Hedging Bets on Favourites

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Upsets are not uncommon in sports. They happen often enough to make contests exciting and keep bettors on their toes. That’s why it is often a good idea when wagering on a favourite to take out a little insurance policy, just to make sure an otherwise well-studied bet doesn’t completely implode. The practice of using a counterbalancing bet to protect one’s primary wager is know as “hedging.”

As might be guessed, the word “hedge” used in betting derives from the same term “hedge” used in horticulture, where a line of shrubs serves as a protective enclosure. Hedging is one of the oldest strategies applied to wagering on horse races and, when used properly, it can be one of the most powerful tools for playing races profitably. There are also ways to apply hedge bets to other sports, as some of the examples below aptly demonstrate.

One of the most basic versions of a horserace hedging strategy is to wager on the favourite to win and then place bets on the same horse to place and show. If the pick wins, all three bets will pay out, but just in case the result is a second or third place finish, it is still possible to recover the entire stake and make a small profit.

For example, to back a horse with an £18 stake, a player might divide the wager into £2 to win, £4 to place and £12 to show. If the win, place and show payoffs are £10.20, £5.30 and £4.00, respectively, an outright win will pay £44.80 in total. A second place finish would pay £34.60, and a third place showing would yield £24. In all cases, a profit is made.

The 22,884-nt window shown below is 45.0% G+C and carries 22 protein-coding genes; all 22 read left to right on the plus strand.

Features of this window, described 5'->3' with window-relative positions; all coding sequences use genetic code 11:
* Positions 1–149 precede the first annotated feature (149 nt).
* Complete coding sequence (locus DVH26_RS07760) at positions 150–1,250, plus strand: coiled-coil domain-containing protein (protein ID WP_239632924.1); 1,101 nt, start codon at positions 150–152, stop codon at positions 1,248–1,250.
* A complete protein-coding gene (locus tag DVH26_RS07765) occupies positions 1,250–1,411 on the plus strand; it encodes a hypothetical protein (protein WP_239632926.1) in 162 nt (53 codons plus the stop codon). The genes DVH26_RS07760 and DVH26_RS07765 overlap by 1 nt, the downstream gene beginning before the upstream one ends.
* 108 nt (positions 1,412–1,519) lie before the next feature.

Of course, putting the full £18 on the horse to win would have been worth £91.80, but that’s the opportunity cost of the hedge. To guard against the worst case scenario, some potential profit must be sacrificed.

A similar method of hedging is “dutch betting.” Rather than back a single horse to win, bets are placed on the two top-ranked entries in proportions that ensure roughly the same amount will be won no matter which of the two comes out on top. For example, with £18 to wager, bet on the 4-to-1 favourite to win with £10 and dutch the 5-to-1 nearest competitor with £8 to win in order to generate payoffs of £50 or £48, respectively.

For sports in which there only two competitors vying for a win, hedging bets on the favourites are also possible. A simple example of this for football wagering would be to back the favoured team to win and dutch the draw, just in case the underdog doesn’t upset but manages to pull even.

In spread betting or Asian handicaps, gaps in the odds sometimes create hedging opportunities. At one bookmaker, Arsenal might be favoured to win their next match by 1.5 goals, but at another bookmaker the difference is only 0.5. By laying a wager of £10 against Arsenal at the first shop and backing them with £10 at the second, both bets win if the outcome is an Arsenal victory by one goal. Any other outcome will result in loss of the vigorish (i.e., the bookmaker’s commission), but not any significant portion of the £20 total stake.

One other excellent way to hedge bet on favourites is by taking advantage of live or “in running” bets. Begin by backing the favourite prior to the start of the match at the best odds available. Then, during the match as the favoured side pulls ahead, watch for the odds on the underdog to rise considerably and make a small hedge wager accordingly. Then, if the result doesn’t turn out as originally predicted, all will not be lost.

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